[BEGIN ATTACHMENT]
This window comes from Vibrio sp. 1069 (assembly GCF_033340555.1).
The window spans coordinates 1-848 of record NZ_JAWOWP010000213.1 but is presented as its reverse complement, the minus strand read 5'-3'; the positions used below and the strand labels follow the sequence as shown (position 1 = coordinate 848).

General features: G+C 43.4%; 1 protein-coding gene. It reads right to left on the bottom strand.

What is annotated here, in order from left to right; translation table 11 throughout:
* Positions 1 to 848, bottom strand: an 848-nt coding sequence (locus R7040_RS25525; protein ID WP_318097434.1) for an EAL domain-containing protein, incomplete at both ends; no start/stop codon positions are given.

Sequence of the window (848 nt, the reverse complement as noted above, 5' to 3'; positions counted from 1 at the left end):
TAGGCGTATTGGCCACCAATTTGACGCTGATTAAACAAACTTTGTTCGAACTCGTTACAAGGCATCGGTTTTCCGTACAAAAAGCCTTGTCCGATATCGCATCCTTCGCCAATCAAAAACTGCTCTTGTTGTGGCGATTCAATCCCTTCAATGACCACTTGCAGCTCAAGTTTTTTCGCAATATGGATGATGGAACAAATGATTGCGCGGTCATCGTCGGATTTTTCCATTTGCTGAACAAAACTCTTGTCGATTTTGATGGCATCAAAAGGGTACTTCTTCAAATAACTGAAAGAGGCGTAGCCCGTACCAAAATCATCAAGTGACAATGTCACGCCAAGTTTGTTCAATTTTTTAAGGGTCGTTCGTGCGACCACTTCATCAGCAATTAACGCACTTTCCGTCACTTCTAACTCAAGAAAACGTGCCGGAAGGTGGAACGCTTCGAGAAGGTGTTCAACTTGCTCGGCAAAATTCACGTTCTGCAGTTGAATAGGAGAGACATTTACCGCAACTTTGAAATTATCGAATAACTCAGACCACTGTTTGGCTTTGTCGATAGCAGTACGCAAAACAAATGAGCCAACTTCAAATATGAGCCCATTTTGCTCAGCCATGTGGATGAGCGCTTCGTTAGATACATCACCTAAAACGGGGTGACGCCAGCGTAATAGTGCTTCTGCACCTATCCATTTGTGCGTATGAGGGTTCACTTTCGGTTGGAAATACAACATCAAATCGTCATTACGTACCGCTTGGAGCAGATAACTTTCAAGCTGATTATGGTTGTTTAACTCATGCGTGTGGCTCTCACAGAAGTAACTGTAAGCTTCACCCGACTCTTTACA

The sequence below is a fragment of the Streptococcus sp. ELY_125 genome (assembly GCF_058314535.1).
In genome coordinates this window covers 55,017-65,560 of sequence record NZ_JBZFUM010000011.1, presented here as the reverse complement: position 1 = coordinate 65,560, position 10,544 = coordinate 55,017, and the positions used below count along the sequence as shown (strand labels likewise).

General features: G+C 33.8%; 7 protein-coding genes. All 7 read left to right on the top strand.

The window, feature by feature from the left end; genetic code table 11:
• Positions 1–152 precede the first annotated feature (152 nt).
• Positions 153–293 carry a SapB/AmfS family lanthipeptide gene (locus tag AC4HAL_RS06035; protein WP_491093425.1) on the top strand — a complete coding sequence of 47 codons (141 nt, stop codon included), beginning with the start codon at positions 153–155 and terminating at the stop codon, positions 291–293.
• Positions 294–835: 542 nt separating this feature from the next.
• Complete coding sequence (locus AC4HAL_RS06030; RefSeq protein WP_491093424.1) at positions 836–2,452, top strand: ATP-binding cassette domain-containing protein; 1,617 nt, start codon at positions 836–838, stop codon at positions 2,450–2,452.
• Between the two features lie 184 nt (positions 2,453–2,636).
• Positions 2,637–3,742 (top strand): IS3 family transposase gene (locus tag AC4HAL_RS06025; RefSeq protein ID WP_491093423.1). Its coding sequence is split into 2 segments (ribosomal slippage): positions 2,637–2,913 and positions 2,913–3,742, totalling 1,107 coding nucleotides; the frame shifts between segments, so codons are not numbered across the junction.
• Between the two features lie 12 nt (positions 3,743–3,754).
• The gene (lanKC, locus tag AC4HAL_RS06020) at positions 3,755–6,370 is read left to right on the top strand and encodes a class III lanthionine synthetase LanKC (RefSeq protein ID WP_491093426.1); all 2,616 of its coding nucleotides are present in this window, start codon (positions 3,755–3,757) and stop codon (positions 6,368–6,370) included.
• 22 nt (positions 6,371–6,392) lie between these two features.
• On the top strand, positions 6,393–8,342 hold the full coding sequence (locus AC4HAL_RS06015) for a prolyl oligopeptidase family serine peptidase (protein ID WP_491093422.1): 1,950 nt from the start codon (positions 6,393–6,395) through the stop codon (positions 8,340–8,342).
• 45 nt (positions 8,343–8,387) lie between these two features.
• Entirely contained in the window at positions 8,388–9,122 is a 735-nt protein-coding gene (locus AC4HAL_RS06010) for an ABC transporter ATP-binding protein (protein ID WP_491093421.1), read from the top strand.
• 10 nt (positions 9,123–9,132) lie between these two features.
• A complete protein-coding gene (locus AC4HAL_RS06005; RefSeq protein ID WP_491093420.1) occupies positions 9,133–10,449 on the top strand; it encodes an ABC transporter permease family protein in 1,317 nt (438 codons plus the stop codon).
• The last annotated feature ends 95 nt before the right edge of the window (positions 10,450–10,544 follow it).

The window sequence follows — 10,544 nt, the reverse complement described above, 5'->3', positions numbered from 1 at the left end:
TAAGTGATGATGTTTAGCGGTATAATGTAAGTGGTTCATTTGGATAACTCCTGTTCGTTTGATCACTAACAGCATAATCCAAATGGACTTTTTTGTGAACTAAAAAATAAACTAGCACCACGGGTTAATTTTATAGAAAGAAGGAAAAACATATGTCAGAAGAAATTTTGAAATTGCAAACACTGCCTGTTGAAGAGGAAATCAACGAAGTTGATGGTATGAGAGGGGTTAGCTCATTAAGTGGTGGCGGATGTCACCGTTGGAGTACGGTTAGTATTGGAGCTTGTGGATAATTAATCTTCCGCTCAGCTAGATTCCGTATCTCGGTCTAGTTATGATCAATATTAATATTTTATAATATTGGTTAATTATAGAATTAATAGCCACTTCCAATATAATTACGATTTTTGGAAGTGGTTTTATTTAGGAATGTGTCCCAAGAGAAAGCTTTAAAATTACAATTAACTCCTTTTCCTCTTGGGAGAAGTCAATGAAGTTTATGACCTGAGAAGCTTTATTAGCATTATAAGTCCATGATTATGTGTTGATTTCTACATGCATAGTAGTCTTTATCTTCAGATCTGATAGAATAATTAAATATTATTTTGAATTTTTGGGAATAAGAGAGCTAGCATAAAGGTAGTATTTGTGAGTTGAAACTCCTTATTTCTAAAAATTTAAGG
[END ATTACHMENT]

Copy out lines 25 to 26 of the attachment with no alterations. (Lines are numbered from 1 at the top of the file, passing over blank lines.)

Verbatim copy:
• A complete protein-coding gene (locus AC4HAL_RS06005; RefSeq protein ID WP_491093420.1) occupies positions 9,133–10,449 on the top strand; it encodes an ABC transporter permease family protein in 1,317 nt (438 codons plus the stop codon).
• The last annotated feature ends 95 nt before the right edge of the window (positions 10,450–10,544 follow it).